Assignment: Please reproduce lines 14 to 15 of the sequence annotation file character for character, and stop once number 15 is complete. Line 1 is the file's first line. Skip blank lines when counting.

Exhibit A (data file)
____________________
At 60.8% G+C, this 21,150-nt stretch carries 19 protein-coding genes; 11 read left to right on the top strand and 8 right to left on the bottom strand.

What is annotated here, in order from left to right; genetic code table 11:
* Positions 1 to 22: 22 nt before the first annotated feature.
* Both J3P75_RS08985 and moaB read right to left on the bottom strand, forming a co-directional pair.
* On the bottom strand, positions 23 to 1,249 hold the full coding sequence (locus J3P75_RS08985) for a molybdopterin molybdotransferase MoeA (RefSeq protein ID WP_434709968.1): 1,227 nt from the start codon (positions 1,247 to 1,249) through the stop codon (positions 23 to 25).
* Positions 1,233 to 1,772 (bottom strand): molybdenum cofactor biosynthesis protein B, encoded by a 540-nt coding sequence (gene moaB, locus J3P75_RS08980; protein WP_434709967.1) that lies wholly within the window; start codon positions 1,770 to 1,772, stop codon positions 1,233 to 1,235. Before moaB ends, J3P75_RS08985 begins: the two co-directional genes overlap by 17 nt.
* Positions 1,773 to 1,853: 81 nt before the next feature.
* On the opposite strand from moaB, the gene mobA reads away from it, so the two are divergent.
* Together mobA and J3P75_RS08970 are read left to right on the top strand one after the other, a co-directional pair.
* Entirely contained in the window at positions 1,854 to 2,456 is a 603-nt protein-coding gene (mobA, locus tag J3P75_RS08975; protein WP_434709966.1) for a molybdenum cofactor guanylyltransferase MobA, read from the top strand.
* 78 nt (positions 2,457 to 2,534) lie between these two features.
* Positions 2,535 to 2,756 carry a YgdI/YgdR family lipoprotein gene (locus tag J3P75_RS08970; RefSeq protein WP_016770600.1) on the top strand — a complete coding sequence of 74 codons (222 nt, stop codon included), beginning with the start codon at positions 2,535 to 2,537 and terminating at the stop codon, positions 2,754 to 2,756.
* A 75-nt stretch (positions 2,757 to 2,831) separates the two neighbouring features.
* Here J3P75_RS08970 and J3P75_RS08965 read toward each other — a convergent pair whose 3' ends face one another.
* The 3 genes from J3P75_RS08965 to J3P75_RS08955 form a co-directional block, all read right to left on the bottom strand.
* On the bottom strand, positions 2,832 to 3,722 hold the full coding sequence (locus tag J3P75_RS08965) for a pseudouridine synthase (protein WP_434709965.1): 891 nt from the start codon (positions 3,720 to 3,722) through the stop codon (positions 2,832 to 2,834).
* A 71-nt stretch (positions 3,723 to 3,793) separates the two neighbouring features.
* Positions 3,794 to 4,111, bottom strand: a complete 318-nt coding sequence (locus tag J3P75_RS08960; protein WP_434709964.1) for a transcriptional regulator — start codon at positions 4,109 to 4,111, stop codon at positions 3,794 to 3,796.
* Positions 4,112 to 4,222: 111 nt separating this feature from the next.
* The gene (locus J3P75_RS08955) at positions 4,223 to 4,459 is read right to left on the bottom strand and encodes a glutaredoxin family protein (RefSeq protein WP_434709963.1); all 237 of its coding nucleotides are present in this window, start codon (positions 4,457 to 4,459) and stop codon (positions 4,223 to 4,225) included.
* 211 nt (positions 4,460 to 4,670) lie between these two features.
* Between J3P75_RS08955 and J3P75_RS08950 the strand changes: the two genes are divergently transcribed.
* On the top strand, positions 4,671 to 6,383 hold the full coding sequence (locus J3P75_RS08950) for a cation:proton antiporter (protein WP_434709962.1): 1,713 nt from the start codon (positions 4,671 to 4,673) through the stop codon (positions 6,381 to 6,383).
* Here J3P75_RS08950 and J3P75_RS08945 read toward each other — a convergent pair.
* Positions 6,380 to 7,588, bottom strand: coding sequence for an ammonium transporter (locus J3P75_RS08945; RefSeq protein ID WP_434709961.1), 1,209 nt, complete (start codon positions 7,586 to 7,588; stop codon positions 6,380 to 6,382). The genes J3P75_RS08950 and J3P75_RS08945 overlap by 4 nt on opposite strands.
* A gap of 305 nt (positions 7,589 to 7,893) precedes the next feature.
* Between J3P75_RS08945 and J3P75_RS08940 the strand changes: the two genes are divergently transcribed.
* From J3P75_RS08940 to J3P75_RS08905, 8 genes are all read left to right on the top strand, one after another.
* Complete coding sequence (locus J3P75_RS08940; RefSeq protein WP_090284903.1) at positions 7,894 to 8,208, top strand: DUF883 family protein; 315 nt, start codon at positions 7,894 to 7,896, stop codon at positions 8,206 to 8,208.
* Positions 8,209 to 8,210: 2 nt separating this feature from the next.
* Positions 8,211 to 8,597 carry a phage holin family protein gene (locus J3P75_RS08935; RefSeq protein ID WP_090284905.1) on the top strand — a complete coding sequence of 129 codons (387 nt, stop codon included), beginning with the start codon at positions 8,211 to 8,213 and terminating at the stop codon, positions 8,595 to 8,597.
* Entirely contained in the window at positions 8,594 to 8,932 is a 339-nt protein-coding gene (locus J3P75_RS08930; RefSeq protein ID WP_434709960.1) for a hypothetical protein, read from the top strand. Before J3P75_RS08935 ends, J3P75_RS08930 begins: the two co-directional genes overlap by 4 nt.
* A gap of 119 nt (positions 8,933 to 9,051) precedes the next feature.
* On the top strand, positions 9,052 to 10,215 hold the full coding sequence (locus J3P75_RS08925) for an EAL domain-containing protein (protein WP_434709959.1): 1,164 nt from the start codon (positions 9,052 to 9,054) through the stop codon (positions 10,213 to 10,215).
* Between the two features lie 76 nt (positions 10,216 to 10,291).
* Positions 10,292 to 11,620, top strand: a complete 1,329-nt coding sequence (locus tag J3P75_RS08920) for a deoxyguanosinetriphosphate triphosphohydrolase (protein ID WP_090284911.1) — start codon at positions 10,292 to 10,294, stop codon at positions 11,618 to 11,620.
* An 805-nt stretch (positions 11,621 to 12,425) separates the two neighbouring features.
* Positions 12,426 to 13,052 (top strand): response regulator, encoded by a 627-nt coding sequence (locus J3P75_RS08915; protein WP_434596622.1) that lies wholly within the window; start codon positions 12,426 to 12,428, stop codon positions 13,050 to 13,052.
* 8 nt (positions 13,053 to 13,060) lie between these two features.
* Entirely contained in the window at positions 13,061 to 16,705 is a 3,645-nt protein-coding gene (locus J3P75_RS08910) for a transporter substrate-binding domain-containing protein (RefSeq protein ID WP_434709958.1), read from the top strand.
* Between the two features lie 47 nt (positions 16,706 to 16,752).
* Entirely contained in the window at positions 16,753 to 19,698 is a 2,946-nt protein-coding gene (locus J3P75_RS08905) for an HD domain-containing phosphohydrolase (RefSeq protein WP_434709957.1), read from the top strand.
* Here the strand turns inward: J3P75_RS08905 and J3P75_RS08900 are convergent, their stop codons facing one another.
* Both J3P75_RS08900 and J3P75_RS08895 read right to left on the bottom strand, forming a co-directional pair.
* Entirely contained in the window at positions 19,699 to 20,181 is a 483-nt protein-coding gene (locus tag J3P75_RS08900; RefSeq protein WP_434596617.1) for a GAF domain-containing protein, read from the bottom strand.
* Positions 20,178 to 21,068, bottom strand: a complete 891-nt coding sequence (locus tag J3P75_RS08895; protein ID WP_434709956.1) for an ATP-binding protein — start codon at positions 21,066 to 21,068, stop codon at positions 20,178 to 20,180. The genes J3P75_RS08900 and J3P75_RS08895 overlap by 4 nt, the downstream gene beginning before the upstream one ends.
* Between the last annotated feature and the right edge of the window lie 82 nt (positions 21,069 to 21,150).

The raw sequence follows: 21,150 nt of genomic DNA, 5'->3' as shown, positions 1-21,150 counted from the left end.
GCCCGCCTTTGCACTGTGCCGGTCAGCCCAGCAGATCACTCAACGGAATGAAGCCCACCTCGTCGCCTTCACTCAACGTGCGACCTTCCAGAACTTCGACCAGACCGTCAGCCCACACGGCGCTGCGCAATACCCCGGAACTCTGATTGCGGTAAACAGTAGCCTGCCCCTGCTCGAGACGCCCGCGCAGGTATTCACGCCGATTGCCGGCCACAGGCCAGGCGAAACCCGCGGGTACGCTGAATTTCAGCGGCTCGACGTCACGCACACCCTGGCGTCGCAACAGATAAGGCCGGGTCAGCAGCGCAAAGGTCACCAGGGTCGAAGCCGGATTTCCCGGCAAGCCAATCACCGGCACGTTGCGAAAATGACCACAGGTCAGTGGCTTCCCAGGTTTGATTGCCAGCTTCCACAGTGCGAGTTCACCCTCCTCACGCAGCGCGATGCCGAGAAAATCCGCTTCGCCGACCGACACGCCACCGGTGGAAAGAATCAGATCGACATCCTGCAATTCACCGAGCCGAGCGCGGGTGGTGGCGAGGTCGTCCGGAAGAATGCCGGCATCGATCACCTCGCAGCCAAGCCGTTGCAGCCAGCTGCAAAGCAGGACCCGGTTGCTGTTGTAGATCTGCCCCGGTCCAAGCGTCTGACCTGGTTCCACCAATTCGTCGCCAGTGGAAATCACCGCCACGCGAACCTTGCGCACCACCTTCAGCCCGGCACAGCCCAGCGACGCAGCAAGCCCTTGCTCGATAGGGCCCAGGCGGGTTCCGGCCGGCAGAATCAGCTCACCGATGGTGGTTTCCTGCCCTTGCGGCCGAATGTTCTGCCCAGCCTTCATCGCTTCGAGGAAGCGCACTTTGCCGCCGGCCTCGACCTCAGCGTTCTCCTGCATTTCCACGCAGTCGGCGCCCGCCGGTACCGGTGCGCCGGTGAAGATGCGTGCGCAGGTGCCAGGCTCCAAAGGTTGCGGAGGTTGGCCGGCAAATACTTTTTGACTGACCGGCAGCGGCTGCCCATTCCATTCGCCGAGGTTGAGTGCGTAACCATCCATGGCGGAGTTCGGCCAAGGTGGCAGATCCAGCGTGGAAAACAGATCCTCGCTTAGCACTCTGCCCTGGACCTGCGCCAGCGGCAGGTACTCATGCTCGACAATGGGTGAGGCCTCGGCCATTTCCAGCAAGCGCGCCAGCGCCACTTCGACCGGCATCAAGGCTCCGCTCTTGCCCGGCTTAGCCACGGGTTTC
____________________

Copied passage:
* Here J3P75_RS08970 and J3P75_RS08965 read toward each other — a convergent pair whose 3' ends face one another.
* The 3 genes from J3P75_RS08965 to J3P75_RS08955 form a co-directional block, all read right to left on the bottom strand.